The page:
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Russia: Washington State Organizes Humanitarian Help

Tacoma, Wash., 25 November 1998 (RFE/RL) -- About 40 people gathered in the World Trade Center at the port city of Tacoma in Washington State to learn the latest on conditions in Russia and, in particular, in the Russian Far East, where many of them do business and want to continue, despite the current hard times there.

It is the third such group to convene this week in the state's three largest cities -- first in Spokane, east of the Cascade Mountains that divide Washington, and next 35 kilometers north of Tacoma, in Seattle.

The participants at these "updates" are made aware of efforts by the state government to encourage the federal government, across the continent in Washington, D.C., to broaden its habitual Cold War focus on Moscow when dealing with Russia.

Washington State wants some of the humanitarian aid and the more than 3 million tons of food aid that the United States is planning to send this winter to flow directly to the Russian Far East through Washington's bustling ports in Tacoma and at nearby Seattle to the north. The more usual route is across the North Atlantic to Moscow, seven time zones west of the Russian Far East, barely a time zone away from the U.S. West Coast.

These state officials -- and the state's farmers and dairy producers -- also want Washington State apples, pears, potatoes, dry milk, wheat and other crops to be part of the food-aid package to be bought by U.S. taxpayers for the Russian people.

Meg Van Schoorl of the Washington State Department of Agriculture tells RFE/RL that "we have heard that the Russian Far East is going to be a target area" of the recently announced 3-million ton, U.S. food-aid program. She says the aim is to get shipments flowing from Tacoma and Seattle before the year ends. The European Union this month agreed to send $500 million worth in food aid to Russia starting early next year.

At the Tacoma "update," participants include several people bringing Russian cultural events to the Pacific Northwest, representatives of Christian charitable organizations already operating private aid programs for orphanages and other needy Russian groups, as well as people from companies seeking ways to revive their fast-growing trade with Russia.

These people have seen business dry up since the events of August -- the Aug. 17 devaluation of the ruble and Russia's default on bond payments to banks that had bought the very high-interest government bonds. The result destroyed the fledgling finance facilities that let dollars and rubles flow back and forth between sellers and buyers in Russia and the United States.

Olga Romanjuk, the first Russian to run the Washington State trade office in Vladivostok, summarized efforts to sort out the banking mess in that city of 700,000 people, the major center of trade with the U.S. Pacific Northwest, along with Sakhalin.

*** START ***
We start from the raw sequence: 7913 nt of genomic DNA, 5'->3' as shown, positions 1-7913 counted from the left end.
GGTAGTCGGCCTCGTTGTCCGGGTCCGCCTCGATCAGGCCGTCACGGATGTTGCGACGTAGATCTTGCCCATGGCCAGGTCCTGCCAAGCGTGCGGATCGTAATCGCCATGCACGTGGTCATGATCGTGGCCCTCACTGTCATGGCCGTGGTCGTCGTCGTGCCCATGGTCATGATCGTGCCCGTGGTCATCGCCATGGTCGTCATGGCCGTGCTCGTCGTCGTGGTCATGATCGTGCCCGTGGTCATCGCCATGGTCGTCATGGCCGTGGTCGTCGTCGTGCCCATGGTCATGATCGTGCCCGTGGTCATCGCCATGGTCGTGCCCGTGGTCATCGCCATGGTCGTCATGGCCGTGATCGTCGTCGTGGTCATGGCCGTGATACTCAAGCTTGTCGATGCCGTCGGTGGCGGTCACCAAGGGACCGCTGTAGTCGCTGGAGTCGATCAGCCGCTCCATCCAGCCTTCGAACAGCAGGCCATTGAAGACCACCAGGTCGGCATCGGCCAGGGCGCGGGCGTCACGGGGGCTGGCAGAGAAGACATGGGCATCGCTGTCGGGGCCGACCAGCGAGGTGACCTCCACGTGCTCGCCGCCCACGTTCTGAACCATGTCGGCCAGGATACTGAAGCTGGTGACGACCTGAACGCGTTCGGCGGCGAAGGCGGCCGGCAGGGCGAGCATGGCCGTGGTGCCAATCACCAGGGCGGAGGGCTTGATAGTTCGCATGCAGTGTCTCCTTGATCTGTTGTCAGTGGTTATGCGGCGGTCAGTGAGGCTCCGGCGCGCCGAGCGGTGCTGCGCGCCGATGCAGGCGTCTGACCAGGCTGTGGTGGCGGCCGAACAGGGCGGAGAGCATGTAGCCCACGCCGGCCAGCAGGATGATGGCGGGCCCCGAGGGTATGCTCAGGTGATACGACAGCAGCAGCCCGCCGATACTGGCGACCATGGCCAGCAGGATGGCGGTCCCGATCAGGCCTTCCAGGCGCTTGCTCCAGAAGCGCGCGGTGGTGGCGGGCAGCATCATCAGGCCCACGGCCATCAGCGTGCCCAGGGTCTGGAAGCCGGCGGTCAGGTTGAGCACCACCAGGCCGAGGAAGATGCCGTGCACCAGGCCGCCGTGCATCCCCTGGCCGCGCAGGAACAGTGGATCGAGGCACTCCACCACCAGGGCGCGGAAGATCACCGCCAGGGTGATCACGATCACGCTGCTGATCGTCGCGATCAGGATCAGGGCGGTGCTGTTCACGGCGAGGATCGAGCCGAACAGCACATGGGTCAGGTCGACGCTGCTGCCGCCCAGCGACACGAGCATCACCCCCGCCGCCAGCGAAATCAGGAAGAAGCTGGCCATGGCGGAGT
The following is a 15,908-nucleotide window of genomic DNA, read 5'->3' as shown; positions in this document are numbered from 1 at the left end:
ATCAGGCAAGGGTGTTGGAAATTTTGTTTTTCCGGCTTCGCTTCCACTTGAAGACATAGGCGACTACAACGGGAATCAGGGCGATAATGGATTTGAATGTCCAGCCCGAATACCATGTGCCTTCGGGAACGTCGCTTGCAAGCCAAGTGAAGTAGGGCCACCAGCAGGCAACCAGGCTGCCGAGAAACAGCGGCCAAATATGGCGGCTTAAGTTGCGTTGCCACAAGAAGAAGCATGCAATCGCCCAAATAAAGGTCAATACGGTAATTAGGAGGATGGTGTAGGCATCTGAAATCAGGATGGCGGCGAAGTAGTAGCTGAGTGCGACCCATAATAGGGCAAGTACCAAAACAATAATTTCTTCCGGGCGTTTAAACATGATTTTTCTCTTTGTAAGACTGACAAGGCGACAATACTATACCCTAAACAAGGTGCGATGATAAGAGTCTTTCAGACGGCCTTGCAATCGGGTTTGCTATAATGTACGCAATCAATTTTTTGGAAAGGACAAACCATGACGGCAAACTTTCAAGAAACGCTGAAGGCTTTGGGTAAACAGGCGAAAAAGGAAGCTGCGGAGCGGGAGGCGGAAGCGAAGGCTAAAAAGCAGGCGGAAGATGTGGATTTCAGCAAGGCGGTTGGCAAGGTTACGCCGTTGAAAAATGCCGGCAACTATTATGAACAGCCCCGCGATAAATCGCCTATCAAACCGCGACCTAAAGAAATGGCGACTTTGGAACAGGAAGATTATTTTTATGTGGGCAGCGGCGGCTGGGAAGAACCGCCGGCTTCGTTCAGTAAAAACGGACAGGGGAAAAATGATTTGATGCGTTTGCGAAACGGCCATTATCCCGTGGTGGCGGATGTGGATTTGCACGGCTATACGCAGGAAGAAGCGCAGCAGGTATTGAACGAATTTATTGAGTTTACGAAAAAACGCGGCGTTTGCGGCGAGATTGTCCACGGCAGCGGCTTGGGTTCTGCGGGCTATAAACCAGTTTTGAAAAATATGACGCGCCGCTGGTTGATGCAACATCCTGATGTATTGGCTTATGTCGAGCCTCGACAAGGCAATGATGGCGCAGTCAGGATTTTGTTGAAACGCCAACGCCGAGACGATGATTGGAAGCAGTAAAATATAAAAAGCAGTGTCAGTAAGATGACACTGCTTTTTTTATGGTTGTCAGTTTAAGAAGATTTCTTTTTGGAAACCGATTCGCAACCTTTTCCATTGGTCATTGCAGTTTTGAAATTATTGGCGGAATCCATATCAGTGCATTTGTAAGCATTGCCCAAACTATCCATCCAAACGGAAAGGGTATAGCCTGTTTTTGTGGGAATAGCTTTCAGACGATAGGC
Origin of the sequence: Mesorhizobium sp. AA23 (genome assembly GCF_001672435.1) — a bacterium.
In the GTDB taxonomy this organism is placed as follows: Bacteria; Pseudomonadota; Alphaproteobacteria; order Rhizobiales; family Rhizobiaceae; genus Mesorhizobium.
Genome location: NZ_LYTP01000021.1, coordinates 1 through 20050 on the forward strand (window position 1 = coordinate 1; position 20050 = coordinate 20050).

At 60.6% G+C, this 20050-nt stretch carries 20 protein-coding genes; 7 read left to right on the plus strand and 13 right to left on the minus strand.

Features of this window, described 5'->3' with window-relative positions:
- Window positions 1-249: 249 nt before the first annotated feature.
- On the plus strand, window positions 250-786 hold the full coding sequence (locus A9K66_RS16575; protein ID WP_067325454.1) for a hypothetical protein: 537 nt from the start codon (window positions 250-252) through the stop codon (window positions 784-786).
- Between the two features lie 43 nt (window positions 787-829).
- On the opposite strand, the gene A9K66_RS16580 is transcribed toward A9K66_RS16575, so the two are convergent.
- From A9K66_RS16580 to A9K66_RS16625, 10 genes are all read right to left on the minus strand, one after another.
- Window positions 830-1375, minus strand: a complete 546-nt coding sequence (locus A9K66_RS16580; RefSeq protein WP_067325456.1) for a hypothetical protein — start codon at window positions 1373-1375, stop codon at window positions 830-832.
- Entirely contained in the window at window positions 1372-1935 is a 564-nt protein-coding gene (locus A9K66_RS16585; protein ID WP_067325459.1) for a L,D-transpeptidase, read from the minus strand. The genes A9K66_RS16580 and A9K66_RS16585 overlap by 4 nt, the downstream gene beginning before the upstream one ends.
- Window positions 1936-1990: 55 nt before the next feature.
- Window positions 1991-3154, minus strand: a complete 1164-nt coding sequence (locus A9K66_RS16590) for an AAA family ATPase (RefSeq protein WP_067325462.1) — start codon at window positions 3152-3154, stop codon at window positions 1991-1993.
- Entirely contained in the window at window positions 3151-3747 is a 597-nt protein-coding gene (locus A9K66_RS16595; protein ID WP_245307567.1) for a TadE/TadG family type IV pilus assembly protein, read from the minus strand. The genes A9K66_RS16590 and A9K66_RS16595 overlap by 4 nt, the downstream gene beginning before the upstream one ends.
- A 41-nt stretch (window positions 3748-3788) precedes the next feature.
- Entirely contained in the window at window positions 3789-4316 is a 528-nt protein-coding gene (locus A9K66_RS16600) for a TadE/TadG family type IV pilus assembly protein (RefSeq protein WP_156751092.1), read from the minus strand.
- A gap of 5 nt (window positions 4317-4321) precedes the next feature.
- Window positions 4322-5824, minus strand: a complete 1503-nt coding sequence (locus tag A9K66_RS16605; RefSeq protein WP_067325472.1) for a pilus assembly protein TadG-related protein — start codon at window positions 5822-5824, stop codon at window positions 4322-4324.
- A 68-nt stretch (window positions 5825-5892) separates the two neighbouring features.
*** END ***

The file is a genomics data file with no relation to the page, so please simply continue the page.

Romanjuk differentiates among the banks: Few local Vladivostok banks, she says, had "gambled" on the high-interest government bonds that Moscow had put on the market, so these banks were less affected by Russia's debt default than the many bigger banks that had bought the bonds and suffered from Russia's default on scheduled payments.

Romanjuk says the healthy local banks are consolidating to enter the international trade finance sector. Two of these banks, she says, are now offering payment services.

Another development in the Russian Far East since August, she says, is that local manufacturers are finding that the cheaper ruble makes their goods more attractive to foreign buyers abroad These companies, she says, are in the market for the ingredients they need -- the raw materials or "inputs" -- to provide finished products, where profits are larger. They, too, need the payment facilities restored if they are to succeed.

What is beginning to happen in the Vladivostok region, Romanjuk says, is a "rearrangement of export products" in line with the emerging new current economic realities.

Romanjuk also brought the Tacoma group up to date on efforts to open a new trade route to China via Washington State and across the recently unfortified Chinese frontier with the Russian Far East. She says the problem of Chinese and Russian railroads running on different width tracks is being overcome by installing a third rail along the roadbed to allow both kinds of trains to operate across the border without having to transfer freight.

At the same time, efforts are under way to reform customs procedures within the Russian Far East for cargo passing through the region from the United States to China. Romanjuk urged the exporters present in Tacoma to try a "pilot shipment" of a freight container or two over this new "East by West" trade corridor through the Russian Far East to China.

Summing the current trade situation was Romanjuk's counterpart in Washington State's international trade operation, Alison Krupnick, who works out of Seattle.

Krupnick warned the group that much remains to be done to restore trade.

"So much of this is inconclusive," she says of the update information. But, she adds: "Our businesses don't want to lose the market share, and they don't want their partners (in Russia) to suffer."

Krupnick tells the Tacoma group: "We're doing the best we can to maintain the relationships we have."

(This is the second of two stories on the growing economic ties between the western U.S. and Russia, and on what Russia's Pacific Coast partners are doing to help Russia through its economic crisis.)